Debunking Work-Life Balance For Women
There are so many ways to live a life and women are no longer held to being wives and mothers. Not every woman has the desire to be a mother either, but for those who do, how do they pursue both a career and motherhood? Can women have both a work life and a life outside of work?
Rosanna Arquette explored this question in her documentary Searching For Debra Winger (2001).
Arquette opens her documentary with an exposition of the source of her inspiration, The Red Shoes (1948). Since she was a little girl the film The Red Shoes (1948) made a profound impact on her. The ballerina protagonist flings herself off a balcony in front of a train in the end. Why? She can’t bear being without the man she loves or the career that fulfills her spirit. Approaching her 40s, the story of the ballerina’s struggle to pursue happiness and love awakened Arquette’s passion to explore this struggle in today’s liberated woman, as it relates to women in the arts.
Life doesn’t have to be a do or die, all or nothing.
Searching for Debra Winger explores “what it means to be creative at any cost.” Creativity I believe exists in all industries. The joy we get out of life and work is the freedom creativity unlocks. When we discover new ways of doing everyday tasks, there is a novelty and a joy added to what might have been a dull occupation. Creativity is what makes us unique and fulfills our need for play.
They dance her out into the street, through night and day. Time rushes by, life rushes by, but the Red Shoes go on.. pic.twitter.com/1Ngd44wau6
— چ (@AIjwhara) November 15, 2015
We could go on doing the same thing for the rest of our lives if it brought us pleasure, and they say if you love what you do you’ll never work a day in your life. The thing is, will your occupation always be enough? What about love and relationships?
Now that there are options and advancements that enable us to live longer and have better quality of life (and looks), what was 40 years of age twenty years ago is no longer the same for a woman. And yet, women still face the struggle of which path to choose or how to balance a work life and personal life. We can’t hold on to the way we looked at 26 forever, but we can hold on to the things that fulfill us. So we have to decide what we can’t do away with in our life and be true to who we are.
Don’t Let Aging Fool You or Scare You
Aging is one of the things we start to fear as we approach a certain age. Aging means our looks will change and our ability to bear children is weakened. Historically in society women have had the rougher course when it comes to aging because how we looked and our ability to bear many children had so much to do with our survival and social status. Tennessee Williams’ play Baby Doll (1956) is a snapshot of female destiny before Women’s Liberation and Feminism changed the gears of the train.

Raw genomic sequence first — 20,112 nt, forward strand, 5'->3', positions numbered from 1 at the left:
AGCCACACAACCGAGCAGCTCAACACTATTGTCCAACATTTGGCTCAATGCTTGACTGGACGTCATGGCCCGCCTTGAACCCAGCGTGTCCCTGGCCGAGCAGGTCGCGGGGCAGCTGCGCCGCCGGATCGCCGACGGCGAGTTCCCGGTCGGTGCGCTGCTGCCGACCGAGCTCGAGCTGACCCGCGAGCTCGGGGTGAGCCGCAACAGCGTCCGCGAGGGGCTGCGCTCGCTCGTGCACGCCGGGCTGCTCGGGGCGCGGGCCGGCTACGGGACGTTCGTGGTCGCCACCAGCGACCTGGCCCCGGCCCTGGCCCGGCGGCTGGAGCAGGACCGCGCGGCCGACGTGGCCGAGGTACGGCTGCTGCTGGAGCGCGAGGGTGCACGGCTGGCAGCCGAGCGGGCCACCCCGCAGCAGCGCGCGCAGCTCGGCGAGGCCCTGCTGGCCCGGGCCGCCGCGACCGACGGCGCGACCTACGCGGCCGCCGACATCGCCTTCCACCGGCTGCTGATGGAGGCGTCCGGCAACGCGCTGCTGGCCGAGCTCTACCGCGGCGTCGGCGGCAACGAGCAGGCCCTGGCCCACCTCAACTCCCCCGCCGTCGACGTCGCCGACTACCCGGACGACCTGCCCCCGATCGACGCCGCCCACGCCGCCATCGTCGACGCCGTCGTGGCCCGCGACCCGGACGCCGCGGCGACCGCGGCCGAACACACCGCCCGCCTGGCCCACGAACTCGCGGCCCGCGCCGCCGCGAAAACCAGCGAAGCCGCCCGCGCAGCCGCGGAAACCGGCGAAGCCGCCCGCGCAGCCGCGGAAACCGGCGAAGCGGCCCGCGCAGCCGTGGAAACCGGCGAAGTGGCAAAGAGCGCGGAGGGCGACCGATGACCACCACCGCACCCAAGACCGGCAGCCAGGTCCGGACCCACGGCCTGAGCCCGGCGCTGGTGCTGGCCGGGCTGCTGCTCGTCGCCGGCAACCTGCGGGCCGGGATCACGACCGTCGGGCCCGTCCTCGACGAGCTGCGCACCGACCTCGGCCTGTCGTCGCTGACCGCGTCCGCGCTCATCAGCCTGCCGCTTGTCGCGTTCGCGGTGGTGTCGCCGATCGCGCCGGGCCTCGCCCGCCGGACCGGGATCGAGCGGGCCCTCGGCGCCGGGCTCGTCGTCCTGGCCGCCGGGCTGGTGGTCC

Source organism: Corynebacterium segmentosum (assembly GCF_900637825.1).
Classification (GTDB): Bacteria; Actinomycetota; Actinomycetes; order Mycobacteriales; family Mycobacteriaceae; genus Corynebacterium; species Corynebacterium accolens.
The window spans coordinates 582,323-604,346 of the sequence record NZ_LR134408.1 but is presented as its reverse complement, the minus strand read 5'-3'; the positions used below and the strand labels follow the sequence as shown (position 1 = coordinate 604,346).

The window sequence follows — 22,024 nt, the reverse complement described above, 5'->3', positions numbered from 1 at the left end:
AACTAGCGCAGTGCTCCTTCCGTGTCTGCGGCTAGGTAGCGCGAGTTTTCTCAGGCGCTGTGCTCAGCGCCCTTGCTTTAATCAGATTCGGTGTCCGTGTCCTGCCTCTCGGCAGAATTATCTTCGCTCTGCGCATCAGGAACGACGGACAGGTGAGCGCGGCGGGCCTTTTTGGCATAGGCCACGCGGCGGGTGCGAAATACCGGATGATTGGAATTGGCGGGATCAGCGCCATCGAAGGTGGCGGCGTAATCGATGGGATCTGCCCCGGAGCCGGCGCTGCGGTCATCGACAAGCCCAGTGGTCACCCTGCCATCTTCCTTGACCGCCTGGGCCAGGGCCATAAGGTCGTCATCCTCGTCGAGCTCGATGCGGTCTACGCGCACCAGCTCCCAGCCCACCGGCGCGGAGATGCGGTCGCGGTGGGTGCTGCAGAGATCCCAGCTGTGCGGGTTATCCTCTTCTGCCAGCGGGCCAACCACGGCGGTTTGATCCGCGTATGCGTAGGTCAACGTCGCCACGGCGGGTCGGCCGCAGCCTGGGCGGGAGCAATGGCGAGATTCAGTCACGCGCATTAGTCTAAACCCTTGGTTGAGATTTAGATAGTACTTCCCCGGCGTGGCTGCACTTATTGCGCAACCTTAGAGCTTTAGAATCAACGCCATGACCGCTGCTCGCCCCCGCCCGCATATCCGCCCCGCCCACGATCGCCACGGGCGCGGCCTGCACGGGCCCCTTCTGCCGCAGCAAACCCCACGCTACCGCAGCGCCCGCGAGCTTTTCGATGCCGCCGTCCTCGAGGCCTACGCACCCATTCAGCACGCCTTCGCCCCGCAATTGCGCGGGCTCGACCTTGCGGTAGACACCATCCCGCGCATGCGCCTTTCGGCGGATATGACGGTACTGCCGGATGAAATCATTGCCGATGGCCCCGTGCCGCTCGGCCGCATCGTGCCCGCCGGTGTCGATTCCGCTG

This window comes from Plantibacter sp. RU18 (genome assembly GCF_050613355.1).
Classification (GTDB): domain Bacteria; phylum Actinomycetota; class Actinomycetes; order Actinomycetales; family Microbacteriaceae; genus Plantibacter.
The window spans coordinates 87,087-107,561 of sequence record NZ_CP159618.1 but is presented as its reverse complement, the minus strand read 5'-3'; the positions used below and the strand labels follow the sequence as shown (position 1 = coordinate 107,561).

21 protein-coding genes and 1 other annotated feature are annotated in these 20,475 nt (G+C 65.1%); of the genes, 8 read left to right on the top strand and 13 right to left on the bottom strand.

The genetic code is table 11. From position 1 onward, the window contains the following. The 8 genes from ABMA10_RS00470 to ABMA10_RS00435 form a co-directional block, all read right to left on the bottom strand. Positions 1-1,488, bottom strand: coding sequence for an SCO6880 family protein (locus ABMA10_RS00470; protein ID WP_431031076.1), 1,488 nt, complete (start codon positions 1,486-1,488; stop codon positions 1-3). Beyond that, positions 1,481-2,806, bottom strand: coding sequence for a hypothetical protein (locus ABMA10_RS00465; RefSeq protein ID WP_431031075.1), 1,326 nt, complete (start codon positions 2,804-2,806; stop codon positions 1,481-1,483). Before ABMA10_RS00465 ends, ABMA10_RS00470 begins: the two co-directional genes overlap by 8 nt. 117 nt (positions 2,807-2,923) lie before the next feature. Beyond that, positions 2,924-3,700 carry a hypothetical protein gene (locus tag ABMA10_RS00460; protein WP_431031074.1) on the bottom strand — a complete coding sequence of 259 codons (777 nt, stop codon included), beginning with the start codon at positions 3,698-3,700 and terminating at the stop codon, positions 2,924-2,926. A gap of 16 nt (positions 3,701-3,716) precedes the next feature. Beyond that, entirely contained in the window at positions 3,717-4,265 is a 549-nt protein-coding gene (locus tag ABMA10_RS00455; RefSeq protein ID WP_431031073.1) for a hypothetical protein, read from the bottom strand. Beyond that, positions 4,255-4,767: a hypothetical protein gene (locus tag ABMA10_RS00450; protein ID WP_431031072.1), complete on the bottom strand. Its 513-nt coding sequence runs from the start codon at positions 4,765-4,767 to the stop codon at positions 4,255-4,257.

Final scene Baby Doll: Well, let's go in now. We've got nothing to do, but wait for tomorrow. And see if we're remembered...or forgotten.
It’s not always the same precise number (depending on your occupation), but aging catches up with us all inevitably. For some women there is still that feeling that there is limited time to have a family biologically. Aging is a variable that can influence how a person feels and the life choices they make. Aging makes some men and women petrified while for others it can cause no effects whatsoever. It’s a trick really, aging only has as much power as we let it.
Balancing might be the wrong word for what will ultimately lead to a stable and fulfilling life.
In an interview I had with a woman who works for a large media agency, she said that you can have both a career and a great life by mixing your work and your personal life together. She described a life in which her schedule could look like a 9-to-5 one day, or one where the middle half is chaperoning a field trip, or where she is working remotely from home, able to interspersedly take care of her household and be on her work computer. Fluidity is the word she used to describe this oscillating schedule that works for her life.
I have found that being able to live free of societal pressure and standards in your head makes living easier.
Many women still live under the old rules in under-developed countries, where they are kept uneducated and dependent on men. For those women in developed countries, like the United States, we can make life as hard or easy as we so choose, have our cake and eat it too.